Akira is the perfect example of how radical, revolutionary, and exciting Japanese animation can be in comparison to Disney’s more straight-lined melodramatic fantasies. It’s bold. It’s epic. It’s loud. It’s visually gorgeous, and there’s a thunderous energy to it that you’ll never find in Hollywood. From start to finish, it pumps along at full speed. While this may be good for its imagery, it never really slows down to allow the audience time to digest its story (which at times, seems to zoom by quicker than Kaneda’s bike).
Kaneda (Mitsuo Iwata) is the leader of a biker gang in New Tokyo, a city that was once decimated by a nuclear explosion and has since reformed itself, albeit to a corrupt government. It’s a dystopian world where graffiti and grungy textures seem to be the norm. It is in this world that Kaneda’s gang does battle with rival gangs, racing along the motorways against a gorgeous night skyline, leaping from bike to bike as they take out the opposition, without care or concern for innocent bystanders.
It’s in this skyline — and its intersecting grid of highways and roads — that Akira’s visual beauty shines through. The world that Katsuhiro Otomo creates here is at once mesmerizing and dangerous. It’s not a safe place. It’s not the kind of city I’d want to stroll through even during the brightness of day. But it’s a city that has a certain charm about it, a charm that might have been borrowed from Blade Runner’s Los Angeles. Its buildings tower up into the sky, layer after layer, sliced by rays of impenetrable spotlights. It’s the kind of city that has been influenced by cities that came before, and that influences the cities that have come after.
Anyway, the movie’s plot centres on Tetsuo (Nozomu Sasaki), Kaneda’s best friend and fellow gang member, who has been captured by a governmental organisation that is trying to right a 30 year old wrong. The organisation is led by The Colonel (Taro Ishida), whose only known motive for anything he does — as far as I can tell — is to save his city that has fallen into the hands of corruption and violence. Tetsuo has psychic powers, and it’s believed that he has the strength to overcome Akira, a malicious supernatural being imprisoned in a frozen chamber that’s buried beneath a stadium. Naturally, Tetsuo becomes addicted to this power, and it consumes him.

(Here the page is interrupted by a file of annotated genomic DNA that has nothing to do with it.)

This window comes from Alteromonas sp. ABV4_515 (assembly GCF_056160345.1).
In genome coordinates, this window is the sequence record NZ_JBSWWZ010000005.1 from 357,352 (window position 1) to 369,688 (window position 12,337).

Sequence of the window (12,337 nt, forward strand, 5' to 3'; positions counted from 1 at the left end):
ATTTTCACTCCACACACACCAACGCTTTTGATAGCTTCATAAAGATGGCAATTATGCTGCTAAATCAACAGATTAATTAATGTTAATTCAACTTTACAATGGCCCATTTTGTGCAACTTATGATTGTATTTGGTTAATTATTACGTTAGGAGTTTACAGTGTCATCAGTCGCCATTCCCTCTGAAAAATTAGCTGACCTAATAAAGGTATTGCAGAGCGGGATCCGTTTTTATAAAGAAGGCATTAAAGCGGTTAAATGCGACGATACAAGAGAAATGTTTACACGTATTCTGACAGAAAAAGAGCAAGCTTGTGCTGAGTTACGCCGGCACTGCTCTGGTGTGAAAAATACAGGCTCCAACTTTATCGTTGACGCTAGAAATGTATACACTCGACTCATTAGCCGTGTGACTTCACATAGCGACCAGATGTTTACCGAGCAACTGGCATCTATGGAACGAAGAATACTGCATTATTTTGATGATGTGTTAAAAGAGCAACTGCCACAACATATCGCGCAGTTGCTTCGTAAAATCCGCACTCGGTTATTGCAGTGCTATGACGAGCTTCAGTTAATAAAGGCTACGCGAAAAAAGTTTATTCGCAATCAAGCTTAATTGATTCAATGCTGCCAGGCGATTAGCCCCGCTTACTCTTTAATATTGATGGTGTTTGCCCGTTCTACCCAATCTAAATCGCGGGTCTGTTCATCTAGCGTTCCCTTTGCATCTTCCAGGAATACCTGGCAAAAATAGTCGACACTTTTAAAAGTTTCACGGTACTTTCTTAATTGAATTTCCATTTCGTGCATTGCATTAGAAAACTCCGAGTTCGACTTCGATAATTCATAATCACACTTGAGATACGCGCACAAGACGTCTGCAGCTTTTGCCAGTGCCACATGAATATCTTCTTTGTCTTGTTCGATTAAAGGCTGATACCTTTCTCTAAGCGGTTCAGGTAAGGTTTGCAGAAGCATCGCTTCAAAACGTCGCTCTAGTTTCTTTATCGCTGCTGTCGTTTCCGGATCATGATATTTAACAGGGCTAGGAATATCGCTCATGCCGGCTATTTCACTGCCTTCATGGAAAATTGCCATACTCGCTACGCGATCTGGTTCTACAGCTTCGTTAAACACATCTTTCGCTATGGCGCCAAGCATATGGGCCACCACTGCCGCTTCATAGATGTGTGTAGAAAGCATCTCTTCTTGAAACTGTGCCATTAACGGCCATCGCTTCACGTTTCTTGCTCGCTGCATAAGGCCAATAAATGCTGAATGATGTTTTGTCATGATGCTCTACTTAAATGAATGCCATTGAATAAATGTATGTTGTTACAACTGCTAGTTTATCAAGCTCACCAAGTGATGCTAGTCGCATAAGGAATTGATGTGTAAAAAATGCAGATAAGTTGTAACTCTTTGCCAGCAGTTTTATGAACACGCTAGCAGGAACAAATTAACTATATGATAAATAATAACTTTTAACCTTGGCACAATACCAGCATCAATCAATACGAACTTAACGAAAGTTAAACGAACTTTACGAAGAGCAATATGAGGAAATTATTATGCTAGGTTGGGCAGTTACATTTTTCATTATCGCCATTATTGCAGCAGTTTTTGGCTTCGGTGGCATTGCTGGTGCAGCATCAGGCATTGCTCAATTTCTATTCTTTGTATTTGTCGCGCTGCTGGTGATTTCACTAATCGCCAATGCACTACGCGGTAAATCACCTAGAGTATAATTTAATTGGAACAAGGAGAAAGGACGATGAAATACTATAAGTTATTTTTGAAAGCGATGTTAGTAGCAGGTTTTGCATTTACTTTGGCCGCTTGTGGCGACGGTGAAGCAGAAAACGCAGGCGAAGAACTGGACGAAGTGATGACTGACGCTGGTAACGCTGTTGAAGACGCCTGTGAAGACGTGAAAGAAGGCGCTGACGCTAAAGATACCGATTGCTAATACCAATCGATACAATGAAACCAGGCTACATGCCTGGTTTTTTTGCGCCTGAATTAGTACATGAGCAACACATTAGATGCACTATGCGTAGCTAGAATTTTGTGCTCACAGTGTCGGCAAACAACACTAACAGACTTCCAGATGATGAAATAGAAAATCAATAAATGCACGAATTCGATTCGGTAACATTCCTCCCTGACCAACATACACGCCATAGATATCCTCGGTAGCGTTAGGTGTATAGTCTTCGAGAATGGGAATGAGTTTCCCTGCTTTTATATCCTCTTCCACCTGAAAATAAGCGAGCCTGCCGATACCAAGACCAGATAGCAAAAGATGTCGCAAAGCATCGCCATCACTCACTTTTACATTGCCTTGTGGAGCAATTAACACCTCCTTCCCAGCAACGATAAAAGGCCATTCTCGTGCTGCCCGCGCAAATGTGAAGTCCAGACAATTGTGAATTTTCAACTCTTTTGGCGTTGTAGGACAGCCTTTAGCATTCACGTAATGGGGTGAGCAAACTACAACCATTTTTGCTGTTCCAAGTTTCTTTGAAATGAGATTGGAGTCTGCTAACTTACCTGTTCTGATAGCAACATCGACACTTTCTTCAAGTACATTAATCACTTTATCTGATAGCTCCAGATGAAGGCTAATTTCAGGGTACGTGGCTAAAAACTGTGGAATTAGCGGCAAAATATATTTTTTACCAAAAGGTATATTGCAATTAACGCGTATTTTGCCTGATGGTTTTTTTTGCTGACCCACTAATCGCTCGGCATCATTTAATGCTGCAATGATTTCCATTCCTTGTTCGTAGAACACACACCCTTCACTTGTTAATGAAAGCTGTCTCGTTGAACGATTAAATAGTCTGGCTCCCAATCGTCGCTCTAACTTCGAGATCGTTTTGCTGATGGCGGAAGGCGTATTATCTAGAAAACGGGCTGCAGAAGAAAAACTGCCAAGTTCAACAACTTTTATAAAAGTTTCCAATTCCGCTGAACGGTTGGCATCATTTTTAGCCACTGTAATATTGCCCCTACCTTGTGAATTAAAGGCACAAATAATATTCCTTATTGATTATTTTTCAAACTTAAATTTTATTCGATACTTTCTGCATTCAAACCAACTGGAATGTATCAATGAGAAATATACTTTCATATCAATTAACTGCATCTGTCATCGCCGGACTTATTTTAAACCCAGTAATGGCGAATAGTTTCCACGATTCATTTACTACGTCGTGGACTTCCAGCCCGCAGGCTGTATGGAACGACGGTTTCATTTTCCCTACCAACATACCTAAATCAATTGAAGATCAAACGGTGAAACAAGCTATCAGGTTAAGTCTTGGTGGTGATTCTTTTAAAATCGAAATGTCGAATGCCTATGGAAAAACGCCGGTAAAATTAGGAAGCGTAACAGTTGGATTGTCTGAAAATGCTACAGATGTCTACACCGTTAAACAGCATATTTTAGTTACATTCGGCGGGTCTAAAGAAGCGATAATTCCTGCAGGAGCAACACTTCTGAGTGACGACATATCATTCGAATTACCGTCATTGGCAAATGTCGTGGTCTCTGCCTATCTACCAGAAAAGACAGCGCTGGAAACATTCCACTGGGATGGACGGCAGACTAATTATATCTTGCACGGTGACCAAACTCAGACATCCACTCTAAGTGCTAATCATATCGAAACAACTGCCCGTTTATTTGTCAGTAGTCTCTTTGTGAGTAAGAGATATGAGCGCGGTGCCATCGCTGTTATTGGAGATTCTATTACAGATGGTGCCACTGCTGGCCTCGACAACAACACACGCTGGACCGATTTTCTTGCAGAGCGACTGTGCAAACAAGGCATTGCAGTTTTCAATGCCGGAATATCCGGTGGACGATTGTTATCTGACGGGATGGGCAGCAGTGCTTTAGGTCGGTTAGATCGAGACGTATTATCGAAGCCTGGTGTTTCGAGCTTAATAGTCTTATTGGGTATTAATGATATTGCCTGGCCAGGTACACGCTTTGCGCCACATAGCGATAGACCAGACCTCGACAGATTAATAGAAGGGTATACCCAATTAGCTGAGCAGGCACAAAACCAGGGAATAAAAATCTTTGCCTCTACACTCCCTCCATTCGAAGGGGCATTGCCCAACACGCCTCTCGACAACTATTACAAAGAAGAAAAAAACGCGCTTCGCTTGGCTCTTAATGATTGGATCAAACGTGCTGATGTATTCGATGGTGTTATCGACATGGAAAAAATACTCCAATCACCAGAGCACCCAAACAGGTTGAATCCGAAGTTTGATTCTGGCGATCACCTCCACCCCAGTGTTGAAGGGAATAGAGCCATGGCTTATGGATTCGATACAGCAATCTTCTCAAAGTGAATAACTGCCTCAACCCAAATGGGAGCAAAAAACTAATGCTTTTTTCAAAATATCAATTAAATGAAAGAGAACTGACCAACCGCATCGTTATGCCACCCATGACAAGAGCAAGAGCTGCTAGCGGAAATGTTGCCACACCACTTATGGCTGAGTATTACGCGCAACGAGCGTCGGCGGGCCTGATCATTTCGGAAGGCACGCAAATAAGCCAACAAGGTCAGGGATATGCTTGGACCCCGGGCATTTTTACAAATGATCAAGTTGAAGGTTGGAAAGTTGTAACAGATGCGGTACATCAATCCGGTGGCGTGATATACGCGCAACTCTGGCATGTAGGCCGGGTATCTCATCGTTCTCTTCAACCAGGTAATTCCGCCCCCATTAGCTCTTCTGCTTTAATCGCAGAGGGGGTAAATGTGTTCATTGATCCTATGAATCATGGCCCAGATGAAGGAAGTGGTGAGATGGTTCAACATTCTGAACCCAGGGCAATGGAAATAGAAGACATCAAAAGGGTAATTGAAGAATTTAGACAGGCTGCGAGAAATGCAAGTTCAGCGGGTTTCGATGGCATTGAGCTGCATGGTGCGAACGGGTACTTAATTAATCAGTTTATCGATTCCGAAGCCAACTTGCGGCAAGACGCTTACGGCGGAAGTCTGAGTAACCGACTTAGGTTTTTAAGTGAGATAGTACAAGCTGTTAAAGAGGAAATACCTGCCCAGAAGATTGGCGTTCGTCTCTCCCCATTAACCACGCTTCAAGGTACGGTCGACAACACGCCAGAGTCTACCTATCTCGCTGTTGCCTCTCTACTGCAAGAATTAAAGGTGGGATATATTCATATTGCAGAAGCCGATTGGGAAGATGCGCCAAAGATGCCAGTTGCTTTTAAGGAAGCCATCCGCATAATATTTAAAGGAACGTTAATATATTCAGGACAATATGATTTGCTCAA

This, for me, is Akira’s weakest point, even though it’s trying very hard to make it its strongest. It’s a complex story that never really finds its footing. It begins in murky waters, introduces us to numerous characters (some more relevant than others), blows us away with its visuals, and then zips by, leaving its fundamentals behind in a cloud of dust. Is there real importance to the biker gang? Who is this Kei character and why is she of any value to the story? Better yet, who are the three little old kids? Yes, we learn that they are failed experiments of some sort, and that they’re needed — in some way — to help stop Tetsuo, but what is their true purpose? Who or what is Akira? It’s a thick story, built on layers and coated with dazzling colours, boosted with a soundtrack that equals the movie’s blistering pace, but inside it all lies a convoluted maze, one that’s not easy to get out of.
Still, Akira is remarkable. Even though its plot is not the easiest to follow, it gives us enough to keep up. It thrives on the unmatched quality of its animation, on the outstanding vibrance of its colours. Its visual signature is so substantial that its characters become secondary. Most people may not remember what Kaneda looks like, but they will remember his stunning red bike. They may not remember what Tetsuo says, but they will remember his spiky hair and his makeshift red cape. There’s powerful impact in the way we view New Tokyo, and in the way it subsequently gets destroyed. I didn’t feel sad when Tetsuo left the film, but I felt sad when the city crumbled.
Best Moment | The first gang fight we see. Kaneda’s gang chases down the Clowns, and the subsequent high speed battle is exhilarating, not to mention the gorgeous scenery it’s set against.
Worst Moment | When Tetsuo’s psychic powers get the better of him, and he transforms into a hideously grotesque mass of swirling meat.